Does Gloucester Need Aquaculture?
from the Boston Globe, Dec 3, 2014
The Future of Gloucester Could be in Biotech
“Serial entrepreneur Greg Verdine, Eastern Point, is … exploring the idea of Gloucester raising its own fish. Over the summer, he and (former mayor Carolyn) Kirk visited fish farms in Japan. The types of species that could thrive in Gloucester Harbor will depend on the water temperature, and a team from Japan will come in the spring to help sort that out. …
‘It’s opening another channel to bring fish across the docks of Gloucester,’ said Kirk.”
Some say NO:
Ann (Parco) Molloy is director of marketing and sales at Gloucester’s Neptune’s Harvest, makers of organic fish fertilizer since 1986. The company depends on the by-product of high quality local fish to make its very effective and popular organic fertilizer. She has a few things to say about aquaculture:
“Farm-raised fish are not healthy fish. They are raised in pens where they can’t swim in the wild, so they become weak and sick. They are routinely fed on genetically-modified soy feed which results in questionable nutritional value of the fish itself, and when they inevitably get sick, they are fed antibiotics.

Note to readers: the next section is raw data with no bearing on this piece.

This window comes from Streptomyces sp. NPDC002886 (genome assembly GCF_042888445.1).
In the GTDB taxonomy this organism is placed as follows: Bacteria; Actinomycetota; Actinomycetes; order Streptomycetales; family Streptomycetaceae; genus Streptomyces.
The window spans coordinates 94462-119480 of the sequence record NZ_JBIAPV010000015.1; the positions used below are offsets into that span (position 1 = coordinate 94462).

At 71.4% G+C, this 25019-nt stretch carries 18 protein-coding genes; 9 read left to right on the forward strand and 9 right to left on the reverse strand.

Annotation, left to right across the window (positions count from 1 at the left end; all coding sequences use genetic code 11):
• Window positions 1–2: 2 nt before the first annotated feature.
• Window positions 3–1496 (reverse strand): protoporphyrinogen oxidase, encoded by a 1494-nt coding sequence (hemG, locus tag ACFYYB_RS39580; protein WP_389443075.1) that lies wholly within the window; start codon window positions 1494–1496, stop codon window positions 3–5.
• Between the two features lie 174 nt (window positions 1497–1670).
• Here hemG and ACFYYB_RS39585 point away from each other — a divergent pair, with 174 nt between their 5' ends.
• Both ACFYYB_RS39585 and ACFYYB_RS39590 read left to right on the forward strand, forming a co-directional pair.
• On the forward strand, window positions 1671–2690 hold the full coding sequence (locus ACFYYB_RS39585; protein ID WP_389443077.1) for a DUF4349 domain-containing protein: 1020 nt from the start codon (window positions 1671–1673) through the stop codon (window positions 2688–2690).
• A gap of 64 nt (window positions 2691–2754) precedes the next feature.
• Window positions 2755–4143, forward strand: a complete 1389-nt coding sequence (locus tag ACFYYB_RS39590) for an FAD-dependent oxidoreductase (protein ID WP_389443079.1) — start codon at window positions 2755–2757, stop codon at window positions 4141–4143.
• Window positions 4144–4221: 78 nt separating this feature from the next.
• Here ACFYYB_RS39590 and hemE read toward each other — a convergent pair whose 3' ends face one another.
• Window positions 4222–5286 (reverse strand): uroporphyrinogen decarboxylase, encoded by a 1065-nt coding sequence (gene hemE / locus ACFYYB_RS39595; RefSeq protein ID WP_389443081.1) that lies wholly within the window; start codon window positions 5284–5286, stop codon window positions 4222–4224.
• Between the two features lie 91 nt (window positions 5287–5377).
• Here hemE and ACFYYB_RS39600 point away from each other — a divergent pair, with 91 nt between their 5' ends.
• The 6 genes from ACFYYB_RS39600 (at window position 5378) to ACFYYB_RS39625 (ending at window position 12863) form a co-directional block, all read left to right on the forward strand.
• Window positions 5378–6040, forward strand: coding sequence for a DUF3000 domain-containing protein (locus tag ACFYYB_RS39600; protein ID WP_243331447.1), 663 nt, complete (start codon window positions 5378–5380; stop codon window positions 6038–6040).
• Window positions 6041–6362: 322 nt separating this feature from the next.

Any genetically modified Farmed Fish, raised in pens, have the chance of escaping into the wild, where they can cross-breed with local wild fish,risking the local wild stocks. When the genomes are compromised like this, you could lose a wild species forever. “I wish people would stop thinking they can outsmart, and do things better, than Mother Nature. We have the best fishing grounds in the world. Why would we want to risk losing them, for any reason? Do they want to raise fish inshore and onshore so they can get the fishermen, who are the eyes and ears of the ocean, off of it? Then big corporations can have their way it, mining it, and extracting whatever they can from it? The oceans were meant to feed the world, not feed greed!”
I won’t eat farm-raised fish. It’s not nutritious at all, and can actually be bad for you. We won’t even use it for our fertilizer.”
See how Nova Scotia is doing with its offshore fish-farming: